Friday, June 10, 2005

Reading Chinese tea leaves

No, this is not the method I use to foresee good investment opportunities. For this, I depend more on my financial education and current analysis of future trends. I'll give you my thoughts on an easy idea that may help you save enough money to enjoy the best teas during your retirement.

The first fact is that ETFs are probably the most cost-efficient way to invest in the stock market and get a fair return (not much more or less than the index). Just bear in mind that 80% of the professionals stock pickers don't beat the market, and you'll understand why they become so popular.

The second fact is that China has been booming for 20 years and will probably continue to do so for a number of years. Growth has averaged 9 percent and its economy will overtake the US in 25 years. Actually, it is already the second economy in terms of consumption of physical goods. There may be a fever associated with China's rise and the growth will also know bumps, but the trend is based on the whole eastern coast and not just on a (silicon) valley like in 2000 in the US.

The third fact, is that China is now facing such a bump in its equity markets. On June 3, 2005, they hit a 8 year low. The Chinese State wants to privatize more companies (without relinquishing its power). Investors don't want to risk their money without having a say in the business. Liberalization can't be partial. Eventually, the government will have to go all the way to keep the growth going.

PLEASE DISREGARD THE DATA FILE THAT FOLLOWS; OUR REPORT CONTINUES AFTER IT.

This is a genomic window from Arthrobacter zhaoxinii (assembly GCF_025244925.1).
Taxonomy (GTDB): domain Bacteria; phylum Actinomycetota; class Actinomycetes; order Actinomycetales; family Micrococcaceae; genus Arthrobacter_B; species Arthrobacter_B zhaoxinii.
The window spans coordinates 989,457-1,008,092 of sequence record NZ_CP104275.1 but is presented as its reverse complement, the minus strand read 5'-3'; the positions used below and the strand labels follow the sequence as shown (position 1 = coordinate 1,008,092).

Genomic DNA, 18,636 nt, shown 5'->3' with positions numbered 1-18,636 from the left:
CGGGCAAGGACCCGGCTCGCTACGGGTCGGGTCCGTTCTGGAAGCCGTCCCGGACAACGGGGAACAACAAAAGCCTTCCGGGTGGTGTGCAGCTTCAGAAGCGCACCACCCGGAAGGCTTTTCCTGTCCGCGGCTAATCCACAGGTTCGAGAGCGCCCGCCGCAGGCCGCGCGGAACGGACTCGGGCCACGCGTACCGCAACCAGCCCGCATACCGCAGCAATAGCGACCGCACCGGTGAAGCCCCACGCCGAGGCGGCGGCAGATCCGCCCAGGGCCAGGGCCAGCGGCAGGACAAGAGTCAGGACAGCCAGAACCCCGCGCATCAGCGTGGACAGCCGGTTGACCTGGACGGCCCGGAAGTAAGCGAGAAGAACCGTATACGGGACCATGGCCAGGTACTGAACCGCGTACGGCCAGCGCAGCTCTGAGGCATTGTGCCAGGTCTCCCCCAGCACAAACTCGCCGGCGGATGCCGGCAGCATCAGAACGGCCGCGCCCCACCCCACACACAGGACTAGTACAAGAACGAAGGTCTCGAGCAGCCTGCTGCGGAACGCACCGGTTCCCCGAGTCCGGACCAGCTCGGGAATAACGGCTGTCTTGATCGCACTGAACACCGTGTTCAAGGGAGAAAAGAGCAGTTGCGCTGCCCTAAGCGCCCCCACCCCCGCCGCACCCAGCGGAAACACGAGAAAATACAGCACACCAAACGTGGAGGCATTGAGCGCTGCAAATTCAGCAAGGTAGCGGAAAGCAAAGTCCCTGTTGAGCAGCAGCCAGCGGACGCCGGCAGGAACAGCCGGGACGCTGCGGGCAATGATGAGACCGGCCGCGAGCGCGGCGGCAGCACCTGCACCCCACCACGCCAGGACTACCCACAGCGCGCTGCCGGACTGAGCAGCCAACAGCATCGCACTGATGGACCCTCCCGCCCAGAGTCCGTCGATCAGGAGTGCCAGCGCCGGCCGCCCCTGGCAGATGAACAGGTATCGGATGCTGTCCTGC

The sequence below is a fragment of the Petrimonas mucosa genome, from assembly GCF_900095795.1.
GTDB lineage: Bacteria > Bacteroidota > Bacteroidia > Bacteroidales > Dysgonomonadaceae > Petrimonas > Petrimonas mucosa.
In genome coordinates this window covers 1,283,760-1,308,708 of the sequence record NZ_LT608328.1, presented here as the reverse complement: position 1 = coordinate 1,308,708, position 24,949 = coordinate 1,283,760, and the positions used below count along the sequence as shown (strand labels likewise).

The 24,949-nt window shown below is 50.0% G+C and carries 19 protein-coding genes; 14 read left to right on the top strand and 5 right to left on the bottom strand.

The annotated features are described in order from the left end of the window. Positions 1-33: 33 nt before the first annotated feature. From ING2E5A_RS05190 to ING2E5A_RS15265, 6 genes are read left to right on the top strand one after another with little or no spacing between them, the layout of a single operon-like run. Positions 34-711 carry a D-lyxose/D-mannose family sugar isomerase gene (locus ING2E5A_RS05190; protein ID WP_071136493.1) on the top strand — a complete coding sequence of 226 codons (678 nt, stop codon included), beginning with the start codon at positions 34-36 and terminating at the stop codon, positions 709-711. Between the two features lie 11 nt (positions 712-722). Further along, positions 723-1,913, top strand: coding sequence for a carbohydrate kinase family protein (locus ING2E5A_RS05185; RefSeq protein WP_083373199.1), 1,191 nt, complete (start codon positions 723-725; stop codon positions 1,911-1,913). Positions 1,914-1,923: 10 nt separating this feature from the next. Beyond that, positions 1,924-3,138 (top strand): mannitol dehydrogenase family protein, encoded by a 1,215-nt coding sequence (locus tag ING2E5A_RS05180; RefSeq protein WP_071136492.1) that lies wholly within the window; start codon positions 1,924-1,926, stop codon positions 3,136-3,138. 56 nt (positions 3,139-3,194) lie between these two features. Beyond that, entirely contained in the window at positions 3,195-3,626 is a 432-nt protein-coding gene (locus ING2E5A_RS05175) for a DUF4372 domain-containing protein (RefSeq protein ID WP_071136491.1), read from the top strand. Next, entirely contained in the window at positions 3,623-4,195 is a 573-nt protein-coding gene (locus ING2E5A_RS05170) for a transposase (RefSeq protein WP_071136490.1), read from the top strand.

The last fact is that the Chinese currency is widely looked at as undervalued. It seems the US is determined to make the RenMinBi flexible, even if it means reducing Americans' purchasing power. This means that Chinese tea is posed to become more expensive in the future.

My financial advice for Chinese tea lovers is to get exposure to the Chinese growth and currency now that the stock market is reasonably valued. Barclay's has a Chinese ETF that can let you do so cheaply.

Disclosures: I'm not -yet- a owner of this ETF. Living in Taiwan, I find that Taiwan's ETF 50, where I own a few shares, already gives me some exposure to China. I am not related to the Chinese government in any way, and not to Barclay's either!!

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